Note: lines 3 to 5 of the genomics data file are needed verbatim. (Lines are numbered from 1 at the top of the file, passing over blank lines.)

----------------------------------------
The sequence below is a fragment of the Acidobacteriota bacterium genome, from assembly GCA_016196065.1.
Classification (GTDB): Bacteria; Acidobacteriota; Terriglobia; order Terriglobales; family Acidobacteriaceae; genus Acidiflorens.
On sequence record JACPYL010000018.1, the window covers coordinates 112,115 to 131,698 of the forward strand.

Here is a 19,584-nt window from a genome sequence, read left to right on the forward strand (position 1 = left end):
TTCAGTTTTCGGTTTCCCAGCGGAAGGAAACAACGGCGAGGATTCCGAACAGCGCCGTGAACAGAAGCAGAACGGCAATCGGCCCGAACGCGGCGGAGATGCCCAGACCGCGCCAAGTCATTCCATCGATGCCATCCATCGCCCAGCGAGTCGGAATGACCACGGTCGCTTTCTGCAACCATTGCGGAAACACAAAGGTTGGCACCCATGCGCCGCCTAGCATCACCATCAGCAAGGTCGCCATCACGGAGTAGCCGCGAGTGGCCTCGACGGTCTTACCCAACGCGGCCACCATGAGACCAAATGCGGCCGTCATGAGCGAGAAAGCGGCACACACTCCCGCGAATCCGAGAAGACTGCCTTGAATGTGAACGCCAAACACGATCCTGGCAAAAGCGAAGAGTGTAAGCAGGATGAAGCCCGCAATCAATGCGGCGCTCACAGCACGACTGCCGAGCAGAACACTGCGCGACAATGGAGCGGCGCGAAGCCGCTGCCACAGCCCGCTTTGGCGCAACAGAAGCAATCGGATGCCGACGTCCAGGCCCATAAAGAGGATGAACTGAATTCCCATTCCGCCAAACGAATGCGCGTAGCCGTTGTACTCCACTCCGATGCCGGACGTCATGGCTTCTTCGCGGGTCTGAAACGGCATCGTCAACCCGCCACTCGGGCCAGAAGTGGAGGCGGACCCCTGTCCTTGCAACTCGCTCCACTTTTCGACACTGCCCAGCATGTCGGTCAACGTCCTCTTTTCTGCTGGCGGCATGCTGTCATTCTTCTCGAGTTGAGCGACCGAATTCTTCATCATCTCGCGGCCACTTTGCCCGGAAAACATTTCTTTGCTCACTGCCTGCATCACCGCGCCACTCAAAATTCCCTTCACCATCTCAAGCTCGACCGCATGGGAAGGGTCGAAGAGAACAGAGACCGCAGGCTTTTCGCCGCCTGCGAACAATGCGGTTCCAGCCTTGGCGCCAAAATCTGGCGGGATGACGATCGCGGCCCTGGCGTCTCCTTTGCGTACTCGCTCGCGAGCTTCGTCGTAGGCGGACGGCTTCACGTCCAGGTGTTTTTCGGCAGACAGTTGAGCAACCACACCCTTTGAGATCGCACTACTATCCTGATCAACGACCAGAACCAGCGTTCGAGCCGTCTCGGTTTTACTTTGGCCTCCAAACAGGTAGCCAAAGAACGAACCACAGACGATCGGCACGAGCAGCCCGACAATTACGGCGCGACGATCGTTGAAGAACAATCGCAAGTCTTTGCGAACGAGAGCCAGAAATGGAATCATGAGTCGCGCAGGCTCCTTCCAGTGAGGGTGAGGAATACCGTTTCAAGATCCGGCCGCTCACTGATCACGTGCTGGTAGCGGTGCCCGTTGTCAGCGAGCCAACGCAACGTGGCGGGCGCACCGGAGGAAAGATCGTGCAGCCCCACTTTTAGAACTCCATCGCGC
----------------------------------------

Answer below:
On sequence record JACPYL010000018.1, the window covers coordinates 112,115 to 131,698 of the forward strand.

Here is a 19,584-nt window from a genome sequence, read left to right on the forward strand (position 1 = left end):
TTCAGTTTTCGGTTTCCCAGCGGAAGGAAACAACGGCGAGGATTCCGAACAGCGCCGTGAACAGAAGCAGAACGGCAATCGGCCCGAACGCGGCGGAGATGCCCAGACCGCGCCAAGTCATTCCATCGATGCCATCCATCGCCCAGCGAGTCGGAATGACCACGGTCGCTTTCTGCAACCATTGCGGAAACACAAAGGTTGGCACCCATGCGCCGCCTAGCATCACCATCAGCAAGGTCGCCATCACGGAGTAGCCGCGAGTGGCCTCGACGGTCTTACCCAACGCGGCCACCATGAGACCAAATGCGGCCGTCATGAGCGAGAAAGCGGCACACACTCCCGCGAATCCGAGAAGACTGCCTTGAATGTGAACGCCAAACACGATCCTGGCAAAAGCGAAGAGTGTAAGCAGGATGAAGCCCGCAATCAATGCGGCGCTCACAGCACGACTGCCGAGCAGAACACTGCGCGACAATGGAGCGGCGCGAAGCCGCTGCCACAGCCCGCTTTGGCGCAACAGAAGCAATCGGATGCCGACGTCCAGGCCCATAAAGAGGATGAACTGAATTCCCATTCCGCCAAACGAATGCGCGTAGCCGTTGTACTCCACTCCGATGCCGGACGTCATGGCTTCTTCGCGGGTCTGAAACGGCATCGTCAACCCGCCACTCGGGCCAGAAGTGGAGGCGGACCCCTGTCCTTGCAACTCGCTCCACTTTTCGACACTGCCCAGCATGTCGGTCAACGTCCTCTTTTCTGCTGGCGGCATGCTGTCATTCTTCTCGAGTTGAGCGACCGAATTCTTCATCATCTCGCGGCCACTTTGCCCGGAAAACATTTCTTTGCTCACTGCCTGCATCACCGCGCCACTCAAAATTCCCTTCACCATCTCAAGCTCGACCGCATGGGAAGGGTCGAAGAGAACAGAGACCGCAGGCTTTTCGCCGCCTGCGAACAATGCGGTTCCAGCCTTGGCGCCAAAATCTGGCGGGATGACGATCGCGGCCCTGGCGTCTCCTTTGCGTACTCGCTCGCGAGCTTCGTCGTAGGCGGACGGCTTCACGTCCAGGTGTTTTTCGGCAGACAGTTGAGCAACCACACCCTTTGAGATCGCACTACTATCCTGATCAACGACCAGAACCAGCGTTCGAGCCGTCTCGGTTTTACTTTGGCCTCCAAACAGGTAGCCAAAGAACGAACCACAGACGATCGGCACGAGCAGCCCGACAATTACGGCGCGACGATCGTTGAAGAACAATCGCAAGTCTTTGCGAACGAGAGCCAGAAATGGAATCATGAGTCGCGCAGGCTCCTTCCAGTGAGGGTGAGGAATACCGTTTCAAGATCCGGCCGCTCACTGATCACGTGCTGGTAGCGGTGCCCGTTGTCAGCGAGCCAACGCAACGTGGCGGGCGCACCGGAGGAAAGATCGTGCAGCCCCACTTTTAGAACTCCATCGCGC